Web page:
“In every investigation we will interview witnesses, gather information and follow the student code of conduct,” Fehrman said. “But once an investigation is complete, all we can tell you is that it is complete. We can confirm whether a student is in the system or not. But if they aren’t in the system, we can’t confirm [that a student’s leaving] is related to discipline.”
The first two controversial videos started circulating in April with one showing a white Decatur High teen delivering a racial epithet twice. Another showed a different white student lip-synching a profanity-infused pop song while loudly exaggerating a racial slur every time it was repeated in the lyric.
Fehrman said both those cases have been “resolved.”
An eight-minute video that surfaced in May shows a white 18-year-old Decatur High male knocking on the door of an Oakhurst home apparently owned by an African American (who is heard but not seen on the video). The eight minutes are full of the student uttering repetitious and condescending phrases while confidently assuring the unseen homeowner several times, “I am not going to jail (he didn’t).”
“We didn’t open an investigation on that one,” Fehrman said. “It didn’t disrupt school discipline, it was off campus, after hours and didn’t involve the school day. Given all that there’s not much we can do.”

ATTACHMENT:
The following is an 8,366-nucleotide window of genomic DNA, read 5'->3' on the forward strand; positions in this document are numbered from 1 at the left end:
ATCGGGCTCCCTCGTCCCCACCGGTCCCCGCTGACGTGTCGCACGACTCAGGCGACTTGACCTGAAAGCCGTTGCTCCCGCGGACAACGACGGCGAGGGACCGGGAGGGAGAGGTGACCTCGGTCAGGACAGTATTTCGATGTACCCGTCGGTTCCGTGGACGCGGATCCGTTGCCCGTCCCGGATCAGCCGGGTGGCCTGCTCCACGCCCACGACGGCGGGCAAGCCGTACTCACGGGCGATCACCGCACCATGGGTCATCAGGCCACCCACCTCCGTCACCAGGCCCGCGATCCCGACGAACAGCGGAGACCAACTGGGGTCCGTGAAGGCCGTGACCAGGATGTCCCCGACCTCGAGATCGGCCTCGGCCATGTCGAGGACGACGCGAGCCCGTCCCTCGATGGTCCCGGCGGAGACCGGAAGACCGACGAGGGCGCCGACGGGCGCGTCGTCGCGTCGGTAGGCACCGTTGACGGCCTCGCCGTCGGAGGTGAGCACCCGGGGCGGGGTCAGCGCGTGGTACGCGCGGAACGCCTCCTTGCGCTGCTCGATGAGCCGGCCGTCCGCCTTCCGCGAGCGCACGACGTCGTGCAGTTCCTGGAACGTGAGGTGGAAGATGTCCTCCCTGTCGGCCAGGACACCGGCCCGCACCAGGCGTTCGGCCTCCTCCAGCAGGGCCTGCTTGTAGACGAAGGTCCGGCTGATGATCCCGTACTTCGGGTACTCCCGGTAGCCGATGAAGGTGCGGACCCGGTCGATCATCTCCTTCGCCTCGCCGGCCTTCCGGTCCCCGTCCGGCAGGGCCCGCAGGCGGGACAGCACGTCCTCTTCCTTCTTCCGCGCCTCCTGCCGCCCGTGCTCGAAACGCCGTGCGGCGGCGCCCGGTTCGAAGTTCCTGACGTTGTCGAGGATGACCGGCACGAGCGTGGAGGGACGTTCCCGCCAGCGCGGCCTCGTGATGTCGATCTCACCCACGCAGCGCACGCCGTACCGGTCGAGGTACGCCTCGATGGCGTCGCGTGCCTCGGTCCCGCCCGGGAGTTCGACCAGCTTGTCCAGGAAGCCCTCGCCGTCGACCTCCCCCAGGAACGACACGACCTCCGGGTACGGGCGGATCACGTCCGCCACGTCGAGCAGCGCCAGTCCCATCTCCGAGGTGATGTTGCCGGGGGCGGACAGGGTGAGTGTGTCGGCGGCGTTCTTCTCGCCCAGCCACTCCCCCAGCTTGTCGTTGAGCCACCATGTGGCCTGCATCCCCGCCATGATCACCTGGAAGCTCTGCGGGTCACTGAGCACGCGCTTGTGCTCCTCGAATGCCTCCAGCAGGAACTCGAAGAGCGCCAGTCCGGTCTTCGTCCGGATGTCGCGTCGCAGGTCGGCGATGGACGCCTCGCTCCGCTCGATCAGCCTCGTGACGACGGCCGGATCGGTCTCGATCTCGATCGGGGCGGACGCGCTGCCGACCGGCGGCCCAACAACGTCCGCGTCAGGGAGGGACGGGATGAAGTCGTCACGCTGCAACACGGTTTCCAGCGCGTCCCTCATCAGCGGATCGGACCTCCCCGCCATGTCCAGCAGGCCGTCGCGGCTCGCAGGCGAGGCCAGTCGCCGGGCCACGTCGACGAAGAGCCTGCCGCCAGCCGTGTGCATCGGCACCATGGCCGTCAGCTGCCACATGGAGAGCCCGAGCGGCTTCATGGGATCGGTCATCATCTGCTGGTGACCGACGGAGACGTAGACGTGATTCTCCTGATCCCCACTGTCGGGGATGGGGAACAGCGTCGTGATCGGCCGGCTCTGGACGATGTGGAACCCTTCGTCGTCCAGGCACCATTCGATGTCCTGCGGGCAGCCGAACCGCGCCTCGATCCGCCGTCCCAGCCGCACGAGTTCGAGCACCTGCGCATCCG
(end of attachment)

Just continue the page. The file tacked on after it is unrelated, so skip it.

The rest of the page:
The most recent video released has been the most incendiary, a five-second clip showing the son of a longtime Decatur High administrator holding what appears to be a toy gun. Although this student is a rising 11th grader, the video may have been shot when he was in the eighth grade and was posted only recently by other students. In the clip he says he uses the gun to kill blacks, utters the N-word and imitates the sound of three gunshots.
“This one is still under investigation,” said Fehrman, who was recently named assistant superintendent after two years at CSD and 21 years in public education. “We’re still trying to figure out when it happened. But in any case once the case is resolved we will not share specifics or make an announcement.
“I understand why there are raw feeling in the community,” she added. “[CSD has] completed three years of putting an equity lens on all our decision making across the district, and that makes this clustering of incidents particularly frustrating. But discipline is one of the most protected sections under Georgia and [national] privacy laws.”